It’s St. Patrick’s Day weekend, and while we cover Irish Whiskey all year-round, it’s worth paying special attention to the fastest-growing segment of the whisky business this week. Waterford Distillery has been quietly laying down more than 2.3 million liters of spirit since it opened at the end of 2015, and just as he did at Bruichladdich, Waterford founder Mark Reynier is challenging many of Irish Whiskey’s traditions.
This rare Irish whiskey (117 bottles) was produced to mark the 30th anniversary of the Midleton Very Rare range of whiskies, and was created in a collaboration between retired Master Distiller Emeritus Barry Crockett and his successor, Master Distiller Brian Nation. They blended a cask of grain whisky from 1981 and a cask of pot still whiskey from 1984 to create a classic whiskey. The nose is minty and fresh with notes of honey, gingerbread, and oak.
This week, we’re on the road in Waco, Texas for the inaugural RyeFest at Balcones Distilling, where they’re releasing their first-ever Rye whisky after 10 years of making almost every other kind of whisky under the Texas sun. We’ll talk with Balcones head distiller Jared Himstedt and taste the new Balcones 100 Proof Rye. On this week’s WhiskyCast In-Depth, we’ll also meet some distillers from Down Under – Australians who are proving that not all Australian whisky comes from Tasmania.
Muck Rack makes it simple to find people, tweets, or articles that mention any name, keyword, company, hashtag etc. We've compiled this guide to help you make the most of your search.
Selecting a term
Start searching tweets, articles from media outlets, articles mentioned in tweets, journalists'
names, titles and bios with some suggested searches:
Companies or Topics (e.g. iPhone, Microsoft)
Phrases (e.g. "cloud computing") — use quotes to keep the terms together
Twitter handles (e.g. @username) — returns those who have mentioned or replied to
Names (e.g. "David Pogue")
Hashtags (e.g. #sxsw, #london2012)
Bio details (e.g. vegan, Olympics, father)
Muck Rack's Advanced Search allows for many boolean operators.
Find results that mention multiple specified terms, use AND or
+. For example, ensure each result contains both Elon Musk and Mark Zuckerberg by
searching Musk AND Zuckerberg or Musk + Zuckerberg.
Use the operators OR or , to broaden your search when you'd like either of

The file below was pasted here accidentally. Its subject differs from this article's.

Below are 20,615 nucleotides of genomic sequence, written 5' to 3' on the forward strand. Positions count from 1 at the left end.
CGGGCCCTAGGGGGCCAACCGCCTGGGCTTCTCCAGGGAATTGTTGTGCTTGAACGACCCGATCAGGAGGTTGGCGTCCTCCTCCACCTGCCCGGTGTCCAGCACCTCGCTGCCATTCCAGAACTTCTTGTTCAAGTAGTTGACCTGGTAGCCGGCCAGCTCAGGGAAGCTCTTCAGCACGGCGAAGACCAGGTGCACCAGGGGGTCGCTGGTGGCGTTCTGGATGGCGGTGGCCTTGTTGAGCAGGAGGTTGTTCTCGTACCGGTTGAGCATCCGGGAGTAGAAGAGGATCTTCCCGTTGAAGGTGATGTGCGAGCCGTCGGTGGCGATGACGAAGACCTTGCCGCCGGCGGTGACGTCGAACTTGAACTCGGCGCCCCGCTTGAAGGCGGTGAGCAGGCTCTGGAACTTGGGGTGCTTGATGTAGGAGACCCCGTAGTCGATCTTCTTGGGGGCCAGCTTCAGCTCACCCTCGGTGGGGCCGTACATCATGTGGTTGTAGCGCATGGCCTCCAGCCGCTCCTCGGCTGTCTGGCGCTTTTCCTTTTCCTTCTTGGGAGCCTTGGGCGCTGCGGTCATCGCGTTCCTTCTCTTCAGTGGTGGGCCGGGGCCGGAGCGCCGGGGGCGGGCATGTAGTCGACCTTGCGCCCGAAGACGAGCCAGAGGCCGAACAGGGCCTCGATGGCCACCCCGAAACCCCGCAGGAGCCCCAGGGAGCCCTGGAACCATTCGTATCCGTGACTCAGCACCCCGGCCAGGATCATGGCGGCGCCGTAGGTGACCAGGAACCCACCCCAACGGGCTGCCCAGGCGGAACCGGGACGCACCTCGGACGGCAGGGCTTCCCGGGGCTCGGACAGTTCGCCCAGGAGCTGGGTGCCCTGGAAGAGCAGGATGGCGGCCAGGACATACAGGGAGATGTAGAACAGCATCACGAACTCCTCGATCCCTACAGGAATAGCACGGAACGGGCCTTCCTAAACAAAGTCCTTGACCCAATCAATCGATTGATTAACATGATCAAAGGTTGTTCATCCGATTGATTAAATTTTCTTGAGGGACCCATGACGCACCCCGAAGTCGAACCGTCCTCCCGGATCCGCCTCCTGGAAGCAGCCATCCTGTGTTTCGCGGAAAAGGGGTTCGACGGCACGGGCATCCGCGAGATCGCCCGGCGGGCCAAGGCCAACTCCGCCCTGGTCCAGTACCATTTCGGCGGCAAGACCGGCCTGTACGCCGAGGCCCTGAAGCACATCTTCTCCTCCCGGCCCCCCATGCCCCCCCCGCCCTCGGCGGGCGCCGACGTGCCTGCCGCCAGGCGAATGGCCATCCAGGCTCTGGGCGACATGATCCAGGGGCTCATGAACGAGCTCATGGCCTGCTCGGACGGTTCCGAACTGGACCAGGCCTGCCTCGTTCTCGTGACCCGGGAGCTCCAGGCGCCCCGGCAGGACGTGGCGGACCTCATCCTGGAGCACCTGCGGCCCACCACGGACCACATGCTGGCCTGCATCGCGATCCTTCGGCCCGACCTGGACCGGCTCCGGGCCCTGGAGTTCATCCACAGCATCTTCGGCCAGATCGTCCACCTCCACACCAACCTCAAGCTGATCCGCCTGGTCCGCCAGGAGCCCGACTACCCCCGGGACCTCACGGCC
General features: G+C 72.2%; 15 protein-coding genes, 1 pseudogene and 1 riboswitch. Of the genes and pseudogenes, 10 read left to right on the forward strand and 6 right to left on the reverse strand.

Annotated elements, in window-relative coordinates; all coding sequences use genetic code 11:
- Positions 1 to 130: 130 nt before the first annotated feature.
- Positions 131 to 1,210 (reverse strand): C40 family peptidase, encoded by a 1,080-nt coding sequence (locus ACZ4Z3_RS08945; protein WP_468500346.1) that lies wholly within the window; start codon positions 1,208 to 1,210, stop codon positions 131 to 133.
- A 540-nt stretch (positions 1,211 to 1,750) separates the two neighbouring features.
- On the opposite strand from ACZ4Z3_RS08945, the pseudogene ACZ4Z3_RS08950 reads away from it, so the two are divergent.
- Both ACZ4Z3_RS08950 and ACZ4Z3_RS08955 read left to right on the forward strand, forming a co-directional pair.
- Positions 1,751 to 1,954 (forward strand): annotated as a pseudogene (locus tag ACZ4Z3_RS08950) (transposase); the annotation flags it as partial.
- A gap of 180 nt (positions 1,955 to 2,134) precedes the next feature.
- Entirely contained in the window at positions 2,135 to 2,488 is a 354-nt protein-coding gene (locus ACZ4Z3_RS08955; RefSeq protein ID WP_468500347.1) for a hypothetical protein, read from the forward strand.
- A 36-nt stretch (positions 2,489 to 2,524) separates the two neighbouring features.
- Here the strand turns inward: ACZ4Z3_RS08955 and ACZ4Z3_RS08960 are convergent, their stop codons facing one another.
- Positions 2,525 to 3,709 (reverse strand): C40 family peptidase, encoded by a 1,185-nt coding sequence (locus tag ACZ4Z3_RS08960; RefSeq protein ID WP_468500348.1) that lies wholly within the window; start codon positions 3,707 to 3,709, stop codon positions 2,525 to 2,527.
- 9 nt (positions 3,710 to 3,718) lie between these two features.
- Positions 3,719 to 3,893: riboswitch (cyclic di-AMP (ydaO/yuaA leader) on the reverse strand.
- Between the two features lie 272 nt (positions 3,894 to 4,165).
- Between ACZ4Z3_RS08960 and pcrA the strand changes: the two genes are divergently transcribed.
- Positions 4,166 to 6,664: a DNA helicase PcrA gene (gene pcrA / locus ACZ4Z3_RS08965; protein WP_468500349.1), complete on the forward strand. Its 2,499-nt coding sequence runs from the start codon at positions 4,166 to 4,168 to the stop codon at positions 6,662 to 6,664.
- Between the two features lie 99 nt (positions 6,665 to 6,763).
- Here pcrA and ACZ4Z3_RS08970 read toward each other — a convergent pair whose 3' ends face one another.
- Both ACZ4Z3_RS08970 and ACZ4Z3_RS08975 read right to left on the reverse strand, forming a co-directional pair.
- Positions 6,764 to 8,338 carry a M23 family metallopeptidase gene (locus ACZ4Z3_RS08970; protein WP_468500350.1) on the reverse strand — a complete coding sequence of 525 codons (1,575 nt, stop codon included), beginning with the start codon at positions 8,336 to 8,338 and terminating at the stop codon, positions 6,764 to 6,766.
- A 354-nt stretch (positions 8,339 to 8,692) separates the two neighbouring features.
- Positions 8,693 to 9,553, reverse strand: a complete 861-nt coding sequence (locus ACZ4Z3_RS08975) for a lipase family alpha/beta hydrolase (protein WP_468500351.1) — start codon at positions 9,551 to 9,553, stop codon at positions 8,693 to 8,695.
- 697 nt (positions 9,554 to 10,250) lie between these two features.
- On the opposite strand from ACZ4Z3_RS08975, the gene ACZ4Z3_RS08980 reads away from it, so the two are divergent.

multiple terms to appear in results. (This is the default behavior of our search when no operators
are used). For example, results will contain either cake or cookie by searching cake OR cookie or cake,cookie
Use NOT or - to subtract results from your search. For
example, searching Disney will yield results about the Walt Disney Company as well as Walt Disney
World Resort. To exclude mentions of Disney World, search for Disney -World or Disney
When using one of these operators with a phrase, enclose it in quotation marks. For example, you can
find results about smartphones excluding Apple's iPhone 4S by searching smartphone -"iPhone
Exact case matching or punctuation
If you're searching for a brand name or keyword that relies on specific punctuation marks or capitalization, you can
find results that match your exact query by adding matchcase: before the keyword you're searching for, like matchcase:E*TRADE .
Use parentheses to separate multiple
boolean phrases. For example, to find journalists talking about having fun in Disney World or
Disneyland, search for ("disney world" OR disneyland) AND fun.
An asterisk can be used to search for any variation of a root word truncated by the asterisk. For example, searching for admin* will return results for administrator, administration, administer, administered, etc.
A near operator is an AND operator where you can control the distance between the words. You can vary the distance the near operation uses by adding a forward slash and number (between 0-99) such as strawberries NEAR/10 "whipped cream", which means the strawberries must exist within 10 words of "whipped cream".